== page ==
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The Green Room: The Ann Arbor Area's 1,4 Dioxane Plume-Part 11

Jun 10, 2016

It’s been over three decades since Ann Arbor’s groundwater contamination was discovered, and throughout this time, citizen science and community advocacy have had a crucial role.  In this edition  of 'The Green Room,' Barbara Lucas looks at the uphill battle from its earliest steps.


David Fair (DF): From 1966 to 1986, Gelman Sciences made medical filters using a cancer-causing chemical which has contaminated some of the Ann Arbor area’s groundwater.When, and where, was the 1,4 Dioxane pollution first discovered?  In this 11th segment of our ongoing Green Room series, Barbara Lucas visits “ground zero” with the man who discovered the contamination 32-years ago. 

Barbara Lucas (BL):  I’m with Dan Bicknell, environmental consultant and president of Global Environment Alliance.  We’re near Wagner Road, just west of the former Gelman Sciences, now Pall Corporation.

Dan Bicknell:  It’s been a while since I’ve been out here.

BL:  I follow Bicknell through a maze of trails through University of Michigan’s Saginaw Woods.

Bicknell:  Unless we needed to go the other way on this gravel trail… 

BL:  I feel like we’re in the middle of nowhere.  Finally, our destination.

Bicknell: That’s the University of Michigan Third Sister Lake.  A beautiful lake.  When we were kids we used to sneak in and swim out here. 

BL:  Where were you when you saw the drain?

Bicknell:  When I was here with some friends we were walking around the lake and I knew it was supposed to be a spring-fed lake and there was supposed to be no discharges coming into it.  But around this area I saw that there was this stream  coming from the Gelman property, into Third Sister Lake.  And I knew that that wasn’t right.

BL: Later, driving by Gelman Sciences, he saw acres and acres of spray irrigation towers.  They were intended to neutralize dioxane in wastewater through uptake in the turfgrass.  But due to a slope…

Bicknell:  …all of the water really just ran off into streams into this creek.

BL: So he went back to the creek, collected a water sample, and took it to a lab.  They found it contained 1,4-dioxane.

BL: You were how old? 

Bicknell:  I was a grad student at the University of Michigan in 1984 when I found this problem out and wrote this small report that was later submitted to the county and the state.

BL: Bicknell says the report wasn’t warmly welcomed by the local paper or the state.

Bicknell:  The DEQ said that my data, ‘wasn’t worth a toot,’ was a quote that they had in the papers.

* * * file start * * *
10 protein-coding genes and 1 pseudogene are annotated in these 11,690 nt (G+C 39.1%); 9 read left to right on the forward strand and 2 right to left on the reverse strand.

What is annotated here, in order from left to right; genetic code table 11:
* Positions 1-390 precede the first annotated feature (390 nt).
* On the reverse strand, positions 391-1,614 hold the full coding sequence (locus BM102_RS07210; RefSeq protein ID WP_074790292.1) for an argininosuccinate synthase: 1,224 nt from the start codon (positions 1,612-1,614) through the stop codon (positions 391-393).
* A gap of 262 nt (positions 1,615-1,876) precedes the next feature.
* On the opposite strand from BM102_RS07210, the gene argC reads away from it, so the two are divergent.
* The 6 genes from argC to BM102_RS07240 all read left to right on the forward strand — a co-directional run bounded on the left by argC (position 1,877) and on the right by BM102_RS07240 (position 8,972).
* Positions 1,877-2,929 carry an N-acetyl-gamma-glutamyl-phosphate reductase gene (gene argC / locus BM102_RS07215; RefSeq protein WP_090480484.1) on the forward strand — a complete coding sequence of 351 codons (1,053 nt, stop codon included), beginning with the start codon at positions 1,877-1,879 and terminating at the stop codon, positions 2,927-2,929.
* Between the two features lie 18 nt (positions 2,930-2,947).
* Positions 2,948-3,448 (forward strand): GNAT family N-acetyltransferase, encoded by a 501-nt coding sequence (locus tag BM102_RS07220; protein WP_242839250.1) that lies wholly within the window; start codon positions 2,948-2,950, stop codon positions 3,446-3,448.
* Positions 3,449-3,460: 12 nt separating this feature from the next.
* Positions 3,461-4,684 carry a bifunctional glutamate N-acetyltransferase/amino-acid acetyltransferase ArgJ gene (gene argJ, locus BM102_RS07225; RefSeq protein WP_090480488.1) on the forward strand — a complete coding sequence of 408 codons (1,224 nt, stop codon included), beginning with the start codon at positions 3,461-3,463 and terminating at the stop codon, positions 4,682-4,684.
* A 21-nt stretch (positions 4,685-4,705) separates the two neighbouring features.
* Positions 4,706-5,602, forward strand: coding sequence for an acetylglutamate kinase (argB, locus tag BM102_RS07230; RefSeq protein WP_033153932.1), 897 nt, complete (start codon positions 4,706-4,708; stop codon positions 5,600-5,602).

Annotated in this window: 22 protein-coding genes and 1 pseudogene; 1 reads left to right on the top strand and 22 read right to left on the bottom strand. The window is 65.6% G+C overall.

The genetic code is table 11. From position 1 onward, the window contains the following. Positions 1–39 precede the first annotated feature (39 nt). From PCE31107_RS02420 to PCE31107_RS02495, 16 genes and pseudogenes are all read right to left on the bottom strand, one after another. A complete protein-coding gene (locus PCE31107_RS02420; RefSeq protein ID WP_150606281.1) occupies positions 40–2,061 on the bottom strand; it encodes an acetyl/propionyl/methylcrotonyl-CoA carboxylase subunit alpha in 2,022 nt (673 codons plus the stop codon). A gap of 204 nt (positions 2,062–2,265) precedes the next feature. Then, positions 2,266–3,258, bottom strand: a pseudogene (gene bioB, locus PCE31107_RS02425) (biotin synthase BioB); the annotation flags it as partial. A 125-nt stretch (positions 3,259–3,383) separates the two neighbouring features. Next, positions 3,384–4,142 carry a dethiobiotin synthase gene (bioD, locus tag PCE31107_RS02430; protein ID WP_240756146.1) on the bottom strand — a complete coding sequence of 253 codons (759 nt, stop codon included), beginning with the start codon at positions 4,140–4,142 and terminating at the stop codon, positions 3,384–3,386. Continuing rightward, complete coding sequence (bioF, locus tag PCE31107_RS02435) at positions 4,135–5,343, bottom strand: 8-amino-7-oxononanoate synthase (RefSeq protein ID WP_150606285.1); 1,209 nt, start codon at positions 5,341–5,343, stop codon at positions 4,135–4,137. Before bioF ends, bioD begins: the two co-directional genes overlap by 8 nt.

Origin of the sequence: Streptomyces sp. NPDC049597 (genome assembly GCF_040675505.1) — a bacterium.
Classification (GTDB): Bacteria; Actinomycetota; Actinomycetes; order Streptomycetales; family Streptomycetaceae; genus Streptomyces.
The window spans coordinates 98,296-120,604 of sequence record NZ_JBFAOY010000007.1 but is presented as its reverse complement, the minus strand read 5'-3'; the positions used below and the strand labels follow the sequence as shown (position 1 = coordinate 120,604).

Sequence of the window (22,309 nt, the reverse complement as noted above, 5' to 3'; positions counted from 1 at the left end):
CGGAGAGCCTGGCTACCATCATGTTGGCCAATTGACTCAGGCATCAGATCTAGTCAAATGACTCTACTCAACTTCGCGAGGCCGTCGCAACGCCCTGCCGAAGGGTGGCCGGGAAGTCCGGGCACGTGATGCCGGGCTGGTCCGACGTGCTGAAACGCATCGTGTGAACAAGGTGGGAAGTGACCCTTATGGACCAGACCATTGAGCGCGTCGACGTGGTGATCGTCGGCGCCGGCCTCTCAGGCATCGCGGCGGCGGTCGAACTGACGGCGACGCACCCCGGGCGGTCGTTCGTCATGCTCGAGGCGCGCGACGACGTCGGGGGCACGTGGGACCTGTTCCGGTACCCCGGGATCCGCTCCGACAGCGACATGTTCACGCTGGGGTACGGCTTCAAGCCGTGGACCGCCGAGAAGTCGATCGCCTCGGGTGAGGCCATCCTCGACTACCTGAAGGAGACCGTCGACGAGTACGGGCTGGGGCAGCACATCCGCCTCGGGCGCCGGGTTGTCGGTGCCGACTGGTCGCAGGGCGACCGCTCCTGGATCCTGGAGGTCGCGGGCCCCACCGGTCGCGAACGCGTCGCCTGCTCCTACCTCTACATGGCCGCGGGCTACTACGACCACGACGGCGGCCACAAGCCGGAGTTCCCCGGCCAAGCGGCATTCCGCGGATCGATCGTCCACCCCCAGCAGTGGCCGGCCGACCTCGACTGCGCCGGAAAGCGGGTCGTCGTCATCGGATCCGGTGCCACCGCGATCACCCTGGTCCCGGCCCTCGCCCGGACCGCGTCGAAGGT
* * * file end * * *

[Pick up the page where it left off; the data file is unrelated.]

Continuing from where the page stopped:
BL:  But he persevered.  Report in hand, he accompanied the state to a meeting at the Gelman plant.  He says it was then that they discovered an illegal drain under the parking lot asphalt, discharging dioxane-laden wastewater to the creek. 

BL:  How did you feel about all this? 

Bicknell:  Well, I thought it was pretty outrageous that Gelman was violating permits, and having illegal discharges without permits, and it was contaminating a pristine lake. At that time I didn’t understand that it had all these lagoons that were allowing dioxane to get into the groundwater. 

BL:  But he knew enough to be concerned.  When there was no action from the authorities, he convinced some of the neighbors to petition for well water testing. 

Bicknell:  When they came back with like 100,000 ppb in a drinking water well, and as you know the EPA advisory is 3.5, you knew that there was severe damage.  And that’s when it cascaded and all the other homes around here were sampled and put on public water.

BL:  He said he had no clue of the magnitude of the problem.

Bicknell:  I didn’t realize it would grow to be four miles long and a mile wide, wiping out residential wells and going into the city, potentially harming people through vapor intrusion!

BL:  It took nearly two years before Gelman quit discharging dioxane to the environment.  By then, Bicknell had left Michigan for a job with the US EPA.  Now back in the area, he’s outraged the plume has been allowed to expand.   

(BL):  Barbara Lucas, 89 One, WEMU News.

(DF): In the next segment of 'The Green room,' we'll bring Dan Bicknell's latest call to action on remediation of the 1, 4 dioxane plume. It should be noted, Pall Corporation has refused repeated requests for comment. I'm david Fair and this is 89.1 WEMU. 

Resources  (links already embedded)

Ann Arbor News articles written at the time of Bicknell’s discovery:

·         DNR Seeks Source Of Scio Township Lake's Contaminant (September 16, 1984)

·         State May Clear Gelman Sciences Of Pollution Charges (October 22, 1984)

·         Former Candidate Revives Water Issue (May 16, 1985)

·         DNR Files On Gelman Sciences Inc. Reveal Gaps, Inconsistencies (April 27, 1986)

·         Lack Of Proper Testing Keeps Gelman Disaster A Secret For 17 Months (October, 1987)

Dan Bicknell’s 1984 graduate school report

State of Michigan’s 1988 complaint against Gelman for illegal releases of toxic chemicals